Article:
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Steelers Vs. Browns Week 2 Pregame Stats Outlook


Following the tough Week One loss for the Pittsburgh Steelers, their next challenge comes against divisional opponent Cleveland Browns, who are coming off an impressive 24-3 win against the Bengals. Let’s dive into the matchup.

  1. RB. Coach Mike Tomlin emphasized Nick Chubb justly as one of the biggest challenges the Browns present on offense. Cleveland’s running game came out of the gates strong, including Chubb’s Week One performance:

The Browns’ lead back ranked fourth in rushing yards in the season opener with 106 on 18 attempts (5.9 per carry), one of only four running backs to eclipse 100 yards. As a team, Cleveland had 206 rushing yards, which ranked second on the week, and I highlighted further in this rushing article. We also see Pittsburgh’s defense allowed the most yards in Week One to Christian McCaffrey, who led the pack comfortably with 152 yards on 22 attempts (6.9 per attempt).

Very concerning heading into the game, especially with defensive lineman Cameron Heyward sidelined. The Steelers’ running game was non-existent on offense in Week One, with only 10 attempts as a team and 41 yards. This must obviously change moving forward, and hopefully we see it early and often against Cleveland.

  1. QB. Kenny Pickett will be looking to rebound from a poor performance, which I highlighted deeper in my passing locations this week. He had the second-most attempts (46), 232 pass yards (11th), one touchdown, and two interceptions.

Cleveland’s Deshaun Watson is a threat to run as well and was second on the team with 45 rushing yards. He was asked to do much less as a passer given the Browns’ successful ground attack, with 29 attempts (T-23rd), 154 yards (24th), with a touchdown and interception.

Here’s a look at something that played out similarly for the quarterback’s last game. Next Gen Stats provides a metric it calls “aggressiveness,” which is a percentage of attempts that are thrown into tight windows (defender within one yard at the time of completion or incompletion), along with passer ratings:

We see the two quarterbacks in the matchup on the lower left of the chart, meaning they threw into tight coverage often compared to their peers and had below-average passer ratings in the process. Pickett had the fifth-highest aggressiveness at 21.7 percent, with some forced throws, poor decision-making, and the two turnovers. His 68.4 passer rating reflects the poor results, ranking 26th out of 32 qualifiers.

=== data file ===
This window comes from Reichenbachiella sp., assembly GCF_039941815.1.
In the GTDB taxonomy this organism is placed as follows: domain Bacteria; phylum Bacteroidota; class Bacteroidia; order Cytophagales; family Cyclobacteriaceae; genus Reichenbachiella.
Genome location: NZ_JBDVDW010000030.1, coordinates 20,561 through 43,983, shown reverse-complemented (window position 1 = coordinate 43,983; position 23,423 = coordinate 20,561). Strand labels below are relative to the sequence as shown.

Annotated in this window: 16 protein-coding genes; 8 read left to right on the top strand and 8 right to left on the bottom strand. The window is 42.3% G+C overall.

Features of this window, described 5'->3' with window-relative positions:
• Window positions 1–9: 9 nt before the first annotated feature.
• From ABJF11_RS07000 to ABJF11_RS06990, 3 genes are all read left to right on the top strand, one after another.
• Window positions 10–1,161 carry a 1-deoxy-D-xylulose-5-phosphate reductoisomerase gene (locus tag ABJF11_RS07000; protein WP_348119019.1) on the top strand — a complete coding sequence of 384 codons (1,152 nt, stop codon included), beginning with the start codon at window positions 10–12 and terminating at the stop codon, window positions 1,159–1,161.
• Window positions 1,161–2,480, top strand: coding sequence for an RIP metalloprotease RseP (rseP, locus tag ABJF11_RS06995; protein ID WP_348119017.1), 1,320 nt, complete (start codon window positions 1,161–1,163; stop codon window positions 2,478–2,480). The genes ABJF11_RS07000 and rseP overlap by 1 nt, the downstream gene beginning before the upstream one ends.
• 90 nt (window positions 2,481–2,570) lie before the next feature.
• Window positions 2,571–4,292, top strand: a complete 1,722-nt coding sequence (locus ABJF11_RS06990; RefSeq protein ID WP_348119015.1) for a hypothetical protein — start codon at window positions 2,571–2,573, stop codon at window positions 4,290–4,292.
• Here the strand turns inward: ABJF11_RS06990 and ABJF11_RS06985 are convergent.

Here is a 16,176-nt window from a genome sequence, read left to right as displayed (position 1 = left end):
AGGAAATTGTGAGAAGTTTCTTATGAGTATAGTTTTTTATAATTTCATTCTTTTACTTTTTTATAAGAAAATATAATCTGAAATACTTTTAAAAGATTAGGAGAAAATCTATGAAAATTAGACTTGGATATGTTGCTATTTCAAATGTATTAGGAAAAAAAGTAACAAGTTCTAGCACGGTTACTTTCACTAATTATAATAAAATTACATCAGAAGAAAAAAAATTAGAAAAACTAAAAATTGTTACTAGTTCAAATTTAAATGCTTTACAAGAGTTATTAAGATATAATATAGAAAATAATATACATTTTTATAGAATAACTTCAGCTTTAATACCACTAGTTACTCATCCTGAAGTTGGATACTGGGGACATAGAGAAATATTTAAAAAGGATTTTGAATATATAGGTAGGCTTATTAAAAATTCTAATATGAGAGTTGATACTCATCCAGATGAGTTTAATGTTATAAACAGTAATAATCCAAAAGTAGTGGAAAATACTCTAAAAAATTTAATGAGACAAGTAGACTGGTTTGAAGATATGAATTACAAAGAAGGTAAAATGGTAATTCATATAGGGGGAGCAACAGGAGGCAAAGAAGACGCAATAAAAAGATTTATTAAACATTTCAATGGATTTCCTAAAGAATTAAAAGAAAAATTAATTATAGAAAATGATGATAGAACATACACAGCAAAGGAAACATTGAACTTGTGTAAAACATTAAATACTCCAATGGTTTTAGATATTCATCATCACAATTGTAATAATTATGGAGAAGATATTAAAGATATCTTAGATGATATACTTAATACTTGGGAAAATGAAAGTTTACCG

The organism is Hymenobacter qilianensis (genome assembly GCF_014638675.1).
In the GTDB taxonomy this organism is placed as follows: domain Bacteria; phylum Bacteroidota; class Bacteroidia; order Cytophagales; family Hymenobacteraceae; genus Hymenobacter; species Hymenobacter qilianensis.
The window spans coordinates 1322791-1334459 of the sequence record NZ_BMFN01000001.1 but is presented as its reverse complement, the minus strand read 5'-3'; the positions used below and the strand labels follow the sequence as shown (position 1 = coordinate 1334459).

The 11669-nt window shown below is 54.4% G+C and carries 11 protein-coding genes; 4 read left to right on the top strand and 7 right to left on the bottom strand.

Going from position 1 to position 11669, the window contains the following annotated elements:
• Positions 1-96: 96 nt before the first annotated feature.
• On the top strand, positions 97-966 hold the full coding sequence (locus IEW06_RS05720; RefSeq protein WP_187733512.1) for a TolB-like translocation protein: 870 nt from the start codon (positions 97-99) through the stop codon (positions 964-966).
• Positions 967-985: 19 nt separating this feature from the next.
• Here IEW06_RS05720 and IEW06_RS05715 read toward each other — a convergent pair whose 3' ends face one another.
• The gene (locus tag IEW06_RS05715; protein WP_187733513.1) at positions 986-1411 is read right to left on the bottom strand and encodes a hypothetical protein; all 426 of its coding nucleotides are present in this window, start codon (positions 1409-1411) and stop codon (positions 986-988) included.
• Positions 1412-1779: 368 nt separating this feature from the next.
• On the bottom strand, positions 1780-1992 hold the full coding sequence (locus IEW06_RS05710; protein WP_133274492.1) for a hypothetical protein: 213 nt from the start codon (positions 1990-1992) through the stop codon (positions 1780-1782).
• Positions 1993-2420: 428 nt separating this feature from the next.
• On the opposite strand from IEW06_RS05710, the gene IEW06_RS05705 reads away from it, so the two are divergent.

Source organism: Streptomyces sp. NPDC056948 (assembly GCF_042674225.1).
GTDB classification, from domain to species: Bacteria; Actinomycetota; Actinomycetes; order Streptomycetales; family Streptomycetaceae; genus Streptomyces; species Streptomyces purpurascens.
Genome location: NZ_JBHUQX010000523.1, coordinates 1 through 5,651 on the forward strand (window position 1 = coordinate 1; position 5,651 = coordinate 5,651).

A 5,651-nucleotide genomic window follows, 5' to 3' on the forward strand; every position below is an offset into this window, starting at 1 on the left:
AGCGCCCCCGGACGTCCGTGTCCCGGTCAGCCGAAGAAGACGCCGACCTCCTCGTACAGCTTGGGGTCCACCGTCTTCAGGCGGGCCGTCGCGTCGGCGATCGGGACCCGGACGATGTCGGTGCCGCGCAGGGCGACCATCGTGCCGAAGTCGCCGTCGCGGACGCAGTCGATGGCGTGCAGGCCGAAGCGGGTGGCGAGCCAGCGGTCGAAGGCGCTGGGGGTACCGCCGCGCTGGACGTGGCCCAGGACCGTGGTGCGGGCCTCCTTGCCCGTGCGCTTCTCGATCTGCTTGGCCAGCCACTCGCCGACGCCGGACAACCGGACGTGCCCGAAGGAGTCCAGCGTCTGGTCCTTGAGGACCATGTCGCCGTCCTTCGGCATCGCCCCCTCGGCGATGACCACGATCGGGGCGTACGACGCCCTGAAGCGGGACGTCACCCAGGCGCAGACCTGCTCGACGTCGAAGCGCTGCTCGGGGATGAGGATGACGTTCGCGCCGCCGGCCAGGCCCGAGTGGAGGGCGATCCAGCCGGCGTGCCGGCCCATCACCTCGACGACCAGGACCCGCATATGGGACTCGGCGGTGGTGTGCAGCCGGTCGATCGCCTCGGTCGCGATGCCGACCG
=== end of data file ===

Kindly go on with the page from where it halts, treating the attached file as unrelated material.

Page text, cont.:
Along with improved play, hopefully the game script plays into a more balanced offensive attack for Pittsburgh, with more ideal situations in the passing game for Pickett to rebound this week.

Similarly, Watson’s 17.2 aggressiveness rate was ninth highest, while his 67.3 passer rating was a notch below Pickett at 27th. If this holds true against the Steelers’ defense, we will hopefully see the team’s first interception of the year.

Time-to-throw numbers could be key, with Watson at a whopping 3.21 seconds (fourth longest) while Pickett’s 2.89 was 10th, against the potent pass rush from both defenses. Watson also had the third most intended air yards in week one (11.0), with Pickett tying for 16th at 7.1. Not ideal from Steelers’ lenses considering the outcomes of the games and the deep attack the Browns could employ off their strong run game.

  1. Let’s see how the position fared in cushion (distance in yards from the receiver and the defender they’re lined up against at the snap on targets) and separation (distance in yards from the nearest defender at the time of completion or incompletion):

The Browns’ separation jumps out from Week One. No. 1 WR Amari Cooper (questionable-groin) was given an average amount of cushion compared to the 62 qualifiers at the position, and 4.0 yards of separation, which was sixth best. Elijah Moore was given just 4.1 yards of cushion (eighth least), and still created an impressive 4.2 yards of separation that ranked third.

The connection between Watson and both receivers was an issue though, with each getting seven targets and just three catches. The unit could definitely be a challenge for Pittsburgh’s secondary, and hopefully the defensive backs are ready after getting torched in Week One. Will be interesting to see if adjustments are made (the Steelers played a lot of zone against the 49ers), how they fare, and if Cooper is able to play.

The blowout Pittsburgh suffered allowed the opposing defense to play conservative, hence the large cushion numbers. That’s a factor in separation of course, with all four Steelers above the league mean.